Oak AlternativesLesson 10: Oak Alternatives, Unacceptable ShortcutsThis is lesson 10 of 12 of "The History and Science of the Barrel" available through The Rum University's website, www.RumUniversity.com
Lesson 10: Oak Alternatives, Unacceptable Shortcuts
Oak barrel aging is the only acceptable form of rum aging
If you’ve followed this Rum University course from the beginning, you should have a very clear idea by now of how important oak barrels are in the aging and character development of rum. In this lesson we explore the proper and improper role of alternatives and additives commonly found in the industry, we also bust common myths about artificial “aging” techniques.
Why do we age rum in oak barrels?
Barrels interact with the rum they contain in many ways:
• releasing wood extractives
• absorbing volatile elements
• allowing air transfer between the inside and the outside of the barrel
• releasing tannings, which affect the taste and the color of the rum
• if charred, the barrels also absorb some aromas from the rum
Oak chips and spirals are among the most common oak enhancements being offered in the market. There is a misconception, especially among newcomers to the industry, that these are not only barrel “enhancers” but also “replacers.” Nothing could be farther from the truth.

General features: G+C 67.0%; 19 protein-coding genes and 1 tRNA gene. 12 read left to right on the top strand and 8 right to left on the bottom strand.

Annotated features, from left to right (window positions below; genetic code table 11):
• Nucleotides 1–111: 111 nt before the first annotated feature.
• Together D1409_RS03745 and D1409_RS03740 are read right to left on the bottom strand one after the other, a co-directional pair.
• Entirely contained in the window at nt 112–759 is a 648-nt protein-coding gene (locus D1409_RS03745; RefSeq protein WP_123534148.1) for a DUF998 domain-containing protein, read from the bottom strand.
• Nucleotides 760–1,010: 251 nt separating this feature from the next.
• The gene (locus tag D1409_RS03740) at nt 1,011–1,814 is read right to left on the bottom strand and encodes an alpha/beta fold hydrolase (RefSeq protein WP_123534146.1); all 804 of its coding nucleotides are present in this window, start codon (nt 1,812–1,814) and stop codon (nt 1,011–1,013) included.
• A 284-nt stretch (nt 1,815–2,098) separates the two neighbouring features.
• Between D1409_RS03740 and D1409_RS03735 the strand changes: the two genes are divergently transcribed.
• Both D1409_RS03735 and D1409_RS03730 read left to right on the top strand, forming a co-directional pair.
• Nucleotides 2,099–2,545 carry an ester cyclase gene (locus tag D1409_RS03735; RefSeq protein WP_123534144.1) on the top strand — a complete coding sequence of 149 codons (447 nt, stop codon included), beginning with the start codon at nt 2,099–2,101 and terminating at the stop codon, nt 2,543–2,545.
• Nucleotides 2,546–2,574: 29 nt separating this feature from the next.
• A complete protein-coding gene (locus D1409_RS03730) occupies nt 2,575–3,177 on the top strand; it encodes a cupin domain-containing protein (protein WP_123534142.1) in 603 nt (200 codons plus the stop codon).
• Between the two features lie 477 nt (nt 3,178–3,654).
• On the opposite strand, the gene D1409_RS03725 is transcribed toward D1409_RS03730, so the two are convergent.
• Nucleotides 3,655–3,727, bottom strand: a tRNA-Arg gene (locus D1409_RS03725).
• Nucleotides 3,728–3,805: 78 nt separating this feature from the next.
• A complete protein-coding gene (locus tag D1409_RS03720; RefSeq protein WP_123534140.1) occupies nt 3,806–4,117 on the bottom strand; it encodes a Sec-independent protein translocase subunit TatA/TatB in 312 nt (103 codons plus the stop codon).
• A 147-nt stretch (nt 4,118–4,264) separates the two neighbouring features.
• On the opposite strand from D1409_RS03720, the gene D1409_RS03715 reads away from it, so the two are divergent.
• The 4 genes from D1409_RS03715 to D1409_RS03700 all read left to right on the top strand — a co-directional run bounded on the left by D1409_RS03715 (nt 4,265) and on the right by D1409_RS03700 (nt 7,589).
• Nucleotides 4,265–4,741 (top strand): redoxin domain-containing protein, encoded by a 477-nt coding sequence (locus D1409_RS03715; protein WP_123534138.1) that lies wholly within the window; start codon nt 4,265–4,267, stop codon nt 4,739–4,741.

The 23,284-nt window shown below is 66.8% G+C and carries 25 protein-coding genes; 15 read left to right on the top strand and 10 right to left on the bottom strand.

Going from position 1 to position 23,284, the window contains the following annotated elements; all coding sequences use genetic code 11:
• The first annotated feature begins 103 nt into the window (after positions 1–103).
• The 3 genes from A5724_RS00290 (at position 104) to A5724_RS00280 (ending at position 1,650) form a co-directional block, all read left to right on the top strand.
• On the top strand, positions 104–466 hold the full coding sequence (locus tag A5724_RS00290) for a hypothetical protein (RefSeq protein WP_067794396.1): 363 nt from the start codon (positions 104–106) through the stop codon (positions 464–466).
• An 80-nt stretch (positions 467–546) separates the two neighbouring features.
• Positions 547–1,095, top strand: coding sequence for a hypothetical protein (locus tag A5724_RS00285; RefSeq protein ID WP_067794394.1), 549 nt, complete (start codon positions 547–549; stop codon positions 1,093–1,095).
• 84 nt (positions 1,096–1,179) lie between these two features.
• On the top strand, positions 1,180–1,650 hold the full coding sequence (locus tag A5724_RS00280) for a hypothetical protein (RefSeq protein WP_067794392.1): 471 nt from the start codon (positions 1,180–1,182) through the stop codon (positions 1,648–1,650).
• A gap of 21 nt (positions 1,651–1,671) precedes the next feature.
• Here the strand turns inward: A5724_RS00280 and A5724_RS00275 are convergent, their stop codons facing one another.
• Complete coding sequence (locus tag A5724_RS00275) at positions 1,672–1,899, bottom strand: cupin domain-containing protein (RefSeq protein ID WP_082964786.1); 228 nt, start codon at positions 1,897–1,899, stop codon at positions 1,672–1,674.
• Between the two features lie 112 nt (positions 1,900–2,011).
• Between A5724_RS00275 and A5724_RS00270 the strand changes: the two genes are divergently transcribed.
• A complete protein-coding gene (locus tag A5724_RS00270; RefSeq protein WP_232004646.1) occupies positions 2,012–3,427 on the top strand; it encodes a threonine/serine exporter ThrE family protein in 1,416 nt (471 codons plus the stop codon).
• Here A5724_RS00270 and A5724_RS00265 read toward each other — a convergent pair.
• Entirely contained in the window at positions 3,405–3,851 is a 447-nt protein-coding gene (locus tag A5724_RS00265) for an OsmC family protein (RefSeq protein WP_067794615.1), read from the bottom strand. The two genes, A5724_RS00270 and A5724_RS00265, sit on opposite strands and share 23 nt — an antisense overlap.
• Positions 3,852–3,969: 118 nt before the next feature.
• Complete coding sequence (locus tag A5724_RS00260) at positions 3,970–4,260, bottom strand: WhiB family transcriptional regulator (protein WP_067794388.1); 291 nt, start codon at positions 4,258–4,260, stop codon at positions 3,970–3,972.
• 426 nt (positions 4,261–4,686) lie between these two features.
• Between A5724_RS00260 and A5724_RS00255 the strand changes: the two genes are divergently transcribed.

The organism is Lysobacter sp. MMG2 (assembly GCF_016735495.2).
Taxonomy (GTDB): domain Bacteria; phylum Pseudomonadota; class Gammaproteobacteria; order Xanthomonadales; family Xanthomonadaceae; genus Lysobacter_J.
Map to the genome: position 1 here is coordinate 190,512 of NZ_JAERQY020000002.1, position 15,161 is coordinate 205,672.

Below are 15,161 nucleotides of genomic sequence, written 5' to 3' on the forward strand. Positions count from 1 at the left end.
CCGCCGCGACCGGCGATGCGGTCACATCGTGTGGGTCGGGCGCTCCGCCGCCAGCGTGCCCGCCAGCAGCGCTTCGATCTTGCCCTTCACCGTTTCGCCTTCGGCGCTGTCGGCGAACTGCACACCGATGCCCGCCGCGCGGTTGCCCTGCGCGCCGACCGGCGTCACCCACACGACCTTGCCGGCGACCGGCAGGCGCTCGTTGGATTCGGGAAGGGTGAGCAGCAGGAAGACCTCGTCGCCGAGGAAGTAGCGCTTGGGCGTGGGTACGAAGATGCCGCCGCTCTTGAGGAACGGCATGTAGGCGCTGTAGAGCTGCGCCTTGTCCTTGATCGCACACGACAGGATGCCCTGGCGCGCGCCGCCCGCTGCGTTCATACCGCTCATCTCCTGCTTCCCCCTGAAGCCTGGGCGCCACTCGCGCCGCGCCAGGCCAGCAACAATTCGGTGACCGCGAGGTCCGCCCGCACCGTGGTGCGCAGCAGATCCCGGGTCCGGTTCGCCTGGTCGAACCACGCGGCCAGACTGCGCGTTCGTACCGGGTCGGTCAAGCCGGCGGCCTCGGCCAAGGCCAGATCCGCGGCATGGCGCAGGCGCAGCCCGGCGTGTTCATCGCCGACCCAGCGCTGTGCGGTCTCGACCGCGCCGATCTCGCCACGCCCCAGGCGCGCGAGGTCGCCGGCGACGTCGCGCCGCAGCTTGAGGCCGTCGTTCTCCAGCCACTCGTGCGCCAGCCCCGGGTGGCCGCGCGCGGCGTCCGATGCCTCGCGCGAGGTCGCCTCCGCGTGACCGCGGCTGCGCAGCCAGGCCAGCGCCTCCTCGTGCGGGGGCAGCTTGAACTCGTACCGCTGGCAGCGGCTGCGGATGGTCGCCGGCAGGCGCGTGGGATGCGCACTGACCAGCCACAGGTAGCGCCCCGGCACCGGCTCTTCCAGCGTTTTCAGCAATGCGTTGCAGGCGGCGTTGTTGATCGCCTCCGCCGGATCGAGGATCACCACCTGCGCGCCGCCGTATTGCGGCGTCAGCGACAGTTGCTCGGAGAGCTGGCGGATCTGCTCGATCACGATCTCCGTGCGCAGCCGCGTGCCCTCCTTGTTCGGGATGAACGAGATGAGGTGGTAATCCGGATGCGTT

Over time, oak barrels get weaker, losing much of their ability to impart flavor to the rum they store. In the case of ex-Bourbon barrels, this typically happens after 6-10 years, depending on how long their first (Bourbon) use lasted. Once it is determined that the barrels are “weak,” the Cellar Master has to either rejuvenate them (through recharring), replace them, or “enhance” them. The enhancement can be done by introducing new oak chips or spirals into the old barrels, thus allowing them to be useful for several more years.
Anyone using these oak enhancements in glass or stainless steel containers, instead of in oak barrels, will certainly get the tannic content and the color they expect, but they will not get any of the benefits of true aging listed in the previous
page. Another drawback of exposing alcohol to barrel alternatives is that, in most markets, this exposure time is not considered “true aging.”
There are few things more amusing and comical in this industry than seeing “bottle aged” or “aged in stainless steel tanks” claims on products. We can only hope that as consumers get better educated and begin to demand “authentic” aging from distillers, that fewer companies will attempt to bypass the time-honored tradition of barrel aging.
Our special thanks to Independent Stave Company for their support in our research of oak.